If it produces a tickle that makes it feel like a kitchen knife, it’s probably time for straight razor sharpening.
Equipment Needed for Straight Razor Sharpening
We need some assumptions here, so our focus will be on hones (not strops). Nowadays, it’s possible to find varieties of hones with many different grits.
Lastly, I assume you’re trying to sharpen the razor that came with your shaver and not one you made from scratch. Below are some of the sharpening a straight razor tools you need:
*A good sharpening stone
*A well-designed strop (that’ll keep your razor sharp after honing)
*A Good sharpening stone holder (this one is optional, but it does help make the process much safer and easier)
*Finally, a tray and towel (this final step is also optional)
Two of Our Favorite Hones
While the online marketplace is loaded with different types of hones, the following two are the ones we found to be ideal for conducting straight razor sharpening.
Norton 24336 Japanese-Style Combination Waterstone
The Norton 24336 Japanese-Style Combination Waterstone is one of the best most effective sharpening tools you can buy.
This tool comes with a 4000/8000 grit combination, which is just right for most razor types. The enclosed blue plastic box that’s used to store the item can also be used as a stand if you need one.
The box is also designed to act as a reservoir to keep the stone in an ideal wet condition in between uses. This unique set-up is what makes this hone incredibly powerful at sharpening razors at different levels of sharpness.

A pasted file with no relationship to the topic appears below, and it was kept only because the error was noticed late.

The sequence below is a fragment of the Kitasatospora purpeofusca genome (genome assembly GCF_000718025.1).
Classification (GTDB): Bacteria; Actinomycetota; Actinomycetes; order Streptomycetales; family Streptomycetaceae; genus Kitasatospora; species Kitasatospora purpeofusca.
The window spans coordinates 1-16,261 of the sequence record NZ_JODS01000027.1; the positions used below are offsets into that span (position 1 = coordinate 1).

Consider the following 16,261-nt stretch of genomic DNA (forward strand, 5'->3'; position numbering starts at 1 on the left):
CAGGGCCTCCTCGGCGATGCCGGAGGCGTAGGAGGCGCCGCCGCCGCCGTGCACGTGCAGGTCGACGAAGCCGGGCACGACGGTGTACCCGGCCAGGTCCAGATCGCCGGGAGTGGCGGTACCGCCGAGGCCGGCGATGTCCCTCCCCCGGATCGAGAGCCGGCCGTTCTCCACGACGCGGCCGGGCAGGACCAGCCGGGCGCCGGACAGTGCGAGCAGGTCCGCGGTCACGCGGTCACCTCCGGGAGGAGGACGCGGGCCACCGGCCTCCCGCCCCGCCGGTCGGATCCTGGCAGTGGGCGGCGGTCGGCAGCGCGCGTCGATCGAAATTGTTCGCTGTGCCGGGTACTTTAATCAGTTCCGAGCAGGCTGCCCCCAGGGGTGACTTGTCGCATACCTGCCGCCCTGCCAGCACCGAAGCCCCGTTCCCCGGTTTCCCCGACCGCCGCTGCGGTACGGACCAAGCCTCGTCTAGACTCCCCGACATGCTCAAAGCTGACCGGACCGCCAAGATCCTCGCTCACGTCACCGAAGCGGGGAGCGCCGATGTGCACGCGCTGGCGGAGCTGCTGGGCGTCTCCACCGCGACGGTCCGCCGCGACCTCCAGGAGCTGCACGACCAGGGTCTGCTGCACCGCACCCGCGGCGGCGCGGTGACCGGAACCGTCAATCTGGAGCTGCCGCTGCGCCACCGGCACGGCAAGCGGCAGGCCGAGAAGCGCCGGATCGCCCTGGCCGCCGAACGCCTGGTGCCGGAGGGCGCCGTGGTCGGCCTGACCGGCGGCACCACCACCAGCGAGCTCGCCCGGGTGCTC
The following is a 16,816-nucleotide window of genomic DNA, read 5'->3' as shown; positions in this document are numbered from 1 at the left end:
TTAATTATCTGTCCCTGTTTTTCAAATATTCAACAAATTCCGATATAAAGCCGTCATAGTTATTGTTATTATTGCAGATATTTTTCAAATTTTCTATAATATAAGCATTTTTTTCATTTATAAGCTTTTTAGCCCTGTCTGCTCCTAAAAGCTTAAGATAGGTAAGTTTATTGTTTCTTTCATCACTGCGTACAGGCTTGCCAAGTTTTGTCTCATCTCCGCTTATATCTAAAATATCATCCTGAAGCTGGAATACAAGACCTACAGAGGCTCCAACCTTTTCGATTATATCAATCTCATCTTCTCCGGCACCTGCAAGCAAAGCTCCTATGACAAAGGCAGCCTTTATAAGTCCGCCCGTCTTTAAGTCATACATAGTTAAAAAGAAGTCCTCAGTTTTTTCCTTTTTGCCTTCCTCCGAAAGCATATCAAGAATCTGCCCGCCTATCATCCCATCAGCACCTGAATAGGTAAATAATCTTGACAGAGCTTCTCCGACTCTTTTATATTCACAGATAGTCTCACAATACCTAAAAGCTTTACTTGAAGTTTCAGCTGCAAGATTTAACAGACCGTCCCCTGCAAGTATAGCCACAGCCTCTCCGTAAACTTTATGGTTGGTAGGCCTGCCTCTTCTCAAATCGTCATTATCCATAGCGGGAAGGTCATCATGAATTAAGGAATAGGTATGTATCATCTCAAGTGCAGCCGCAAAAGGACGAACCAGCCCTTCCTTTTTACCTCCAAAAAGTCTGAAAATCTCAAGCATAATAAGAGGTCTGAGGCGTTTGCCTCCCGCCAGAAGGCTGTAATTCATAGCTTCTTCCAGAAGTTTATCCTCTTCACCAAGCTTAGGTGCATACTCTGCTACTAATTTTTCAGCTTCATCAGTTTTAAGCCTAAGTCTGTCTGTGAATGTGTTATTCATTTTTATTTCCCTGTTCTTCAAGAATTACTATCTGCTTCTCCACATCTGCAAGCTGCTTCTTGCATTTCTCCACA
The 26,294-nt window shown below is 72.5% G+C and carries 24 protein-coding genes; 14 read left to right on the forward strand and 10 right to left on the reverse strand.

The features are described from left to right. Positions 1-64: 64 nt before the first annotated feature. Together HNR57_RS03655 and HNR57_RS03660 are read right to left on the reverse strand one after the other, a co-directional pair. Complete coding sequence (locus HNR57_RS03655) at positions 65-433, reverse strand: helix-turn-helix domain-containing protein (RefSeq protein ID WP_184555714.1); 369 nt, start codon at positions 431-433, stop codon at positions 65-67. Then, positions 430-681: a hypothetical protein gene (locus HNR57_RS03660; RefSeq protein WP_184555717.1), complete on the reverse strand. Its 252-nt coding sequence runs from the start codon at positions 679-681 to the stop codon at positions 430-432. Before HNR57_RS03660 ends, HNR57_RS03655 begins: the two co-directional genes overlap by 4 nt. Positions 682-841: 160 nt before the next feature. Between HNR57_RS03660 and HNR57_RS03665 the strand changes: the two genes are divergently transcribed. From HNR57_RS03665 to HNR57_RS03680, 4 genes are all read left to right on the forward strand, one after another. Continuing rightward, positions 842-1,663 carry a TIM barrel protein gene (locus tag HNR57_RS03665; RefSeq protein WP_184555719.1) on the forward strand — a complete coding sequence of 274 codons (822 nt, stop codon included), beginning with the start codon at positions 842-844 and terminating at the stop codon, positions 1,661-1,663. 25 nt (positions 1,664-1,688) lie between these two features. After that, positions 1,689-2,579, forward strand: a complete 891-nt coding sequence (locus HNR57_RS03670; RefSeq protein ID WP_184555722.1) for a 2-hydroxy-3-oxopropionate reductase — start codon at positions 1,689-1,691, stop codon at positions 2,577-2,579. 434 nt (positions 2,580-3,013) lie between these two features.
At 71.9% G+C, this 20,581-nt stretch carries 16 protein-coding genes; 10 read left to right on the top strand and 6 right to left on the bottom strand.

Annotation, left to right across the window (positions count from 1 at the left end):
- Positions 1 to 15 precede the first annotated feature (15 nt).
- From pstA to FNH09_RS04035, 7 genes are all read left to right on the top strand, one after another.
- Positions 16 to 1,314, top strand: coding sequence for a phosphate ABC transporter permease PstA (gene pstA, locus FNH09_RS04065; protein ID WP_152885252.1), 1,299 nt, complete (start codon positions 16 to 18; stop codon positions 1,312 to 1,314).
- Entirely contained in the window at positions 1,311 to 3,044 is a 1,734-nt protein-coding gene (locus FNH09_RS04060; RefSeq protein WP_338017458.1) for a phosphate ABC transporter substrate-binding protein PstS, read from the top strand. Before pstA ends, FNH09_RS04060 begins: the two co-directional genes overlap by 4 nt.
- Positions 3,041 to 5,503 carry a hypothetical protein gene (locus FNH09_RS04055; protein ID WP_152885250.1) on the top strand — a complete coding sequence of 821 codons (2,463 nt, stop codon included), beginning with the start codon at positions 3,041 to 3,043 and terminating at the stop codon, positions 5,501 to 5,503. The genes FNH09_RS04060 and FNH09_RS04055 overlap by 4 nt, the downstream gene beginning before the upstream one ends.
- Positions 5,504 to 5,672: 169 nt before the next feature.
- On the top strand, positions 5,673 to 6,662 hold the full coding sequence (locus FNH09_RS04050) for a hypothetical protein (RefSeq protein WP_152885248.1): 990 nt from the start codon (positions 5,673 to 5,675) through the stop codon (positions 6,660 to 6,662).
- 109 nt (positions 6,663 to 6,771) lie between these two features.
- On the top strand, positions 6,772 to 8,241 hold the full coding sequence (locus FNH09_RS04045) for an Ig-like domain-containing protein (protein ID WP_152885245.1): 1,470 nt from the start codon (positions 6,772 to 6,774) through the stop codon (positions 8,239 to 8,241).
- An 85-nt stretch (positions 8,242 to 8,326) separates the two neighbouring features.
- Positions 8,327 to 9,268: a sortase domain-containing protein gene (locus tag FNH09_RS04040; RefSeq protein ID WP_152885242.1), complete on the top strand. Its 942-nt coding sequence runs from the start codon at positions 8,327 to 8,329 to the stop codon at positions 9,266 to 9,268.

One of the best features of this sharpening stone is the size – at 3-inch. Most stones come in 1-inch setup and can create problems when sharpening your razor. The 3-inch frame is perfect for sharpening the whole length of the razor blade all at once.
Smith’s TRI-6 Arkansas TRI-HONE Sharpening Stones System
This an all-inclusive sharpening system. It comes with three rotating sharpening stones. This sharpening tool has a medium stone, a fine stone, and a coarse stone.
You probably need to experiment to find which of the stones can a sharpen straight razor better. Truthfully, I prefer the set up of this model as compared to the top tool. The price is also a great selling point.
While you might find other sharpening stones online, we do highly recommend the two models above, as they’re both all purpose stones also.
How To Hone a Straight Razor
Sharpening straight razor is an act that takes several practices to get perfection. Based on the sharpening tool you’re using, pay careful attention to the instructions, to prevent any injury from occurring.
The most important point is to utilize very slow light strokes as you slide the razor across the tool. Your goal is to get your razor sharp enough to deliver high-quality close shave.
This is not a race to get it done quickly, as you might over-sharpen your straight razor if you’re in a hurry. Slow and steady, gets the job done right.
Here is a great video I found with more advanced straight razor sharpening tips – from Plexuss.